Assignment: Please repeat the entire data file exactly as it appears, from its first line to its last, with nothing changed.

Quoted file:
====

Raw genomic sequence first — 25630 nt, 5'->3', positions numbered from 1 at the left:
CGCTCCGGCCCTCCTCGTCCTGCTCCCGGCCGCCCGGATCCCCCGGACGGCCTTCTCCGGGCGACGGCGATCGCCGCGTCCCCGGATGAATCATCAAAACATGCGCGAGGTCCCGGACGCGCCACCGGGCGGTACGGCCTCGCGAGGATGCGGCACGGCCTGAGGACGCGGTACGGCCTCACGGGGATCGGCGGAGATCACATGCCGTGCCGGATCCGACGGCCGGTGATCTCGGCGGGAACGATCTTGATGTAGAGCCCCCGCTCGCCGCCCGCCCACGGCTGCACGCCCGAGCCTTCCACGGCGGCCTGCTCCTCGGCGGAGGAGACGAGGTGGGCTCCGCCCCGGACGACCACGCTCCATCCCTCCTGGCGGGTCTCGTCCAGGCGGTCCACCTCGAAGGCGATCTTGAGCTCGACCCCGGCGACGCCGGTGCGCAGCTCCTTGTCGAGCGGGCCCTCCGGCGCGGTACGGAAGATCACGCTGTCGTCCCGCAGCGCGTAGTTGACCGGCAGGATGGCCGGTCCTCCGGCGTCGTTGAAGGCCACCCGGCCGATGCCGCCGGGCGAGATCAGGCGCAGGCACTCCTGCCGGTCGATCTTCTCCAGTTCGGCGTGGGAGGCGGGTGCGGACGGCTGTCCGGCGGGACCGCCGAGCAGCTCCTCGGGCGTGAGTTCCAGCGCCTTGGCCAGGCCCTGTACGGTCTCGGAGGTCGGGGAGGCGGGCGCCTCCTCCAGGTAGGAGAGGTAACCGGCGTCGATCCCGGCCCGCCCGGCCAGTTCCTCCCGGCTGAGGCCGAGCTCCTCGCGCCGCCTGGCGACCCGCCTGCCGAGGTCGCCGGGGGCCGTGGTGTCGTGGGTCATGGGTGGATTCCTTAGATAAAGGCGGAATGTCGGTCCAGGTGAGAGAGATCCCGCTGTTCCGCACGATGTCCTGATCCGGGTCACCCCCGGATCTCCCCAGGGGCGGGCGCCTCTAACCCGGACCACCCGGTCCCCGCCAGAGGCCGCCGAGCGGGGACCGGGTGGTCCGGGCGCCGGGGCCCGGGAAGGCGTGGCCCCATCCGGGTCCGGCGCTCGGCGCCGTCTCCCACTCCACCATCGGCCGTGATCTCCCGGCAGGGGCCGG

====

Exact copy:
Raw genomic sequence first — 25630 nt, 5'->3', positions numbered from 1 at the left:
CGCTCCGGCCCTCCTCGTCCTGCTCCCGGCCGCCCGGATCCCCCGGACGGCCTTCTCCGGGCGACGGCGATCGCCGCGTCCCCGGATGAATCATCAAAACATGCGCGAGGTCCCGGACGCGCCACCGGGCGGTACGGCCTCGCGAGGATGCGGCACGGCCTGAGGACGCGGTACGGCCTCACGGGGATCGGCGGAGATCACATGCCGTGCCGGATCCGACGGCCGGTGATCTCGGCGGGAACGATCTTGATGTAGAGCCCCCGCTCGCCGCCCGCCCACGGCTGCACGCCCGAGCCTTCCACGGCGGCCTGCTCCTCGGCGGAGGAGACGAGGTGGGCTCCGCCCCGGACGACCACGCTCCATCCCTCCTGGCGGGTCTCGTCCAGGCGGTCCACCTCGAAGGCGATCTTGAGCTCGACCCCGGCGACGCCGGTGCGCAGCTCCTTGTCGAGCGGGCCCTCCGGCGCGGTACGGAAGATCACGCTGTCGTCCCGCAGCGCGTAGTTGACCGGCAGGATGGCCGGTCCTCCGGCGTCGTTGAAGGCCACCCGGCCGATGCCGCCGGGCGAGATCAGGCGCAGGCACTCCTGCCGGTCGATCTTCTCCAGTTCGGCGTGGGAGGCGGGTGCGGACGGCTGTCCGGCGGGACCGCCGAGCAGCTCCTCGGGCGTGAGTTCCAGCGCCTTGGCCAGGCCCTGTACGGTCTCGGAGGTCGGGGAGGCGGGCGCCTCCTCCAGGTAGGAGAGGTAACCGGCGTCGATCCCGGCCCGCCCGGCCAGTTCCTCCCGGCTGAGGCCGAGCTCCTCGCGCCGCCTGGCGACCCGCCTGCCGAGGTCGCCGGGGGCCGTGGTGTCGTGGGTCATGGGTGGATTCCTTAGATAAAGGCGGAATGTCGGTCCAGGTGAGAGAGATCCCGCTGTTCCGCACGATGTCCTGATCCGGGTCACCCCCGGATCTCCCCAGGGGCGGGCGCCTCTAACCCGGACCACCCGGTCCCCGCCAGAGGCCGCCGAGCGGGGACCGGGTGGTCCGGGCGCCGGGGCCCGGGAAGGCGTGGCCCCATCCGGGTCCGGCGCTCGGCGCCGTCTCCCACTCCACCATCGGCCGTGATCTCCCGGCAGGGGCCGG